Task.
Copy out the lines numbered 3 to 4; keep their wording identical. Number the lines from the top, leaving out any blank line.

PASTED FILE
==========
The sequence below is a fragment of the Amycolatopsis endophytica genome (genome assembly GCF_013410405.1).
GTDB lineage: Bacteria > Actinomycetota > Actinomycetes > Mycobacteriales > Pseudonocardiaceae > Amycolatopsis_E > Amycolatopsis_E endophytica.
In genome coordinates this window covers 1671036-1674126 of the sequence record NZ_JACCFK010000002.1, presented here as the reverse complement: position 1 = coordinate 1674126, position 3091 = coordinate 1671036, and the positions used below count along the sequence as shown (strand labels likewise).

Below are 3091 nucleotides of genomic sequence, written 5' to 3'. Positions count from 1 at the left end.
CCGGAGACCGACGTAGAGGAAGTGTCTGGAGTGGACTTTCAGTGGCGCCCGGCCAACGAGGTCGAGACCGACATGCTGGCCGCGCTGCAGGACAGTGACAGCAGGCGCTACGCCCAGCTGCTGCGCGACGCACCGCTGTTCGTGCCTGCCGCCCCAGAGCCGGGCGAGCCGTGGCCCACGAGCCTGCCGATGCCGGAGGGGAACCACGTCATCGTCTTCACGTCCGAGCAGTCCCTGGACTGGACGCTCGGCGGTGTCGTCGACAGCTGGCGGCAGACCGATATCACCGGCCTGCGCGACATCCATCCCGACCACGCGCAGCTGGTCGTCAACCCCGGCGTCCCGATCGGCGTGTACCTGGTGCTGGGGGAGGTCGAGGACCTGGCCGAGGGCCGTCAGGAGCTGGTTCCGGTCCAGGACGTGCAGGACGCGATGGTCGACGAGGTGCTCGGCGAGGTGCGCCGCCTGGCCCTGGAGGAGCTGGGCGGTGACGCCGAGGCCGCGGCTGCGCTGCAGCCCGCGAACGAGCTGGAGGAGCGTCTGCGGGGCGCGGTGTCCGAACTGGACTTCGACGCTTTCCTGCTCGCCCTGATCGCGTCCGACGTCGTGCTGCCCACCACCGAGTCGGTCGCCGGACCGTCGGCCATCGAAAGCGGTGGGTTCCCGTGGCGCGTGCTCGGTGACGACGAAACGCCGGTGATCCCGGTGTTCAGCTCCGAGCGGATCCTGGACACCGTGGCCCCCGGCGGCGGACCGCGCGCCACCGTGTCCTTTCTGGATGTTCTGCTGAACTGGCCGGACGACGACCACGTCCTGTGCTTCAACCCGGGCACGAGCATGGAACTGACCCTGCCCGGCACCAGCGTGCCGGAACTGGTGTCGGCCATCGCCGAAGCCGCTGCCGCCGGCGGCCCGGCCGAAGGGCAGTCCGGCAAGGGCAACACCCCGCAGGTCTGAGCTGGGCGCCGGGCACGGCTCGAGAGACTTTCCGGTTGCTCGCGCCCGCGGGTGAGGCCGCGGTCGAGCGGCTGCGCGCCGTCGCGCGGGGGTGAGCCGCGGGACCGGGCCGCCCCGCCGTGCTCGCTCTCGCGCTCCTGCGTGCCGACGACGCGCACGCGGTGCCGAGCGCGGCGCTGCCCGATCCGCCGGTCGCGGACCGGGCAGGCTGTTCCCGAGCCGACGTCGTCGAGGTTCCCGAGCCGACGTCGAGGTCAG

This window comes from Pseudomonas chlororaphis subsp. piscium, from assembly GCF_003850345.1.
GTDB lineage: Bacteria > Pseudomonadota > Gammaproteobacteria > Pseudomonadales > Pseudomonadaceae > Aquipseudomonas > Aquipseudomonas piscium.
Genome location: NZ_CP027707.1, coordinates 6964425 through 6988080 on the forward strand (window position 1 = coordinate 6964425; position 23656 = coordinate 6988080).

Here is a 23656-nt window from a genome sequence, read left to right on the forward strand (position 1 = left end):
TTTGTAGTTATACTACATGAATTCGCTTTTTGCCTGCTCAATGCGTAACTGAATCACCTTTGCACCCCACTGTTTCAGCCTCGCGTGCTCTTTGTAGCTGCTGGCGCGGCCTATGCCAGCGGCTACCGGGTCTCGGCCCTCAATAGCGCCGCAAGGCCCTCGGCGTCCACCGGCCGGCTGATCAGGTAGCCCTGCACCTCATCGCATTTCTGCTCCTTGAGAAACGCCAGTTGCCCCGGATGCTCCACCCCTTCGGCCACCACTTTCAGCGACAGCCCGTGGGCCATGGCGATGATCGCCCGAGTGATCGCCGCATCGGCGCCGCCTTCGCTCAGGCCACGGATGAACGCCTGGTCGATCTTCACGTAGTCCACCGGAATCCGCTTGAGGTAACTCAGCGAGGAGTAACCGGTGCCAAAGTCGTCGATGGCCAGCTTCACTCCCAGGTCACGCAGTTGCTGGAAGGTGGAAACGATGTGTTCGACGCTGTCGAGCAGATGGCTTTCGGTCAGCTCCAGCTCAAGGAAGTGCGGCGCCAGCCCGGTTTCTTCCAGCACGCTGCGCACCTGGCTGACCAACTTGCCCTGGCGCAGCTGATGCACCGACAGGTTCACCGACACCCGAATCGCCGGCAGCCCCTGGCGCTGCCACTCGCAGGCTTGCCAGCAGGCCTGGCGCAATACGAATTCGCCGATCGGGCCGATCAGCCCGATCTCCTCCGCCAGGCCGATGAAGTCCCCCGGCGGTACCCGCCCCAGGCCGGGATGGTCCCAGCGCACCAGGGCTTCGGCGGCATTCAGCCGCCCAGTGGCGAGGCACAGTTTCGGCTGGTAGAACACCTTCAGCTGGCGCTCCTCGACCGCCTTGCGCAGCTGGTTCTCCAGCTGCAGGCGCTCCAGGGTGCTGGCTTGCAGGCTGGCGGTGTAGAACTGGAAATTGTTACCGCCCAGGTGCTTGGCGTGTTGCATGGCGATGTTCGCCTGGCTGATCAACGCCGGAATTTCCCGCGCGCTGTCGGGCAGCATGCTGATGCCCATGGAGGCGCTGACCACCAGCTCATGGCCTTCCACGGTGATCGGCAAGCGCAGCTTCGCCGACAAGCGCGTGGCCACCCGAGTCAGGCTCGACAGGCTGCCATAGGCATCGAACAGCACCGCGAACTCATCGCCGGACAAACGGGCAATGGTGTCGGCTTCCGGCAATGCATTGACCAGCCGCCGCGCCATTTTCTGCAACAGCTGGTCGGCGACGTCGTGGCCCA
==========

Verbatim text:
In genome coordinates this window covers 1671036-1674126 of the sequence record NZ_JACCFK010000002.1, presented here as the reverse complement: position 1 = coordinate 1674126, position 3091 = coordinate 1671036, and the positions used below count along the sequence as shown (strand labels likewise).

Below are 3091 nucleotides of genomic sequence, written 5' to 3'. Positions count from 1 at the left end.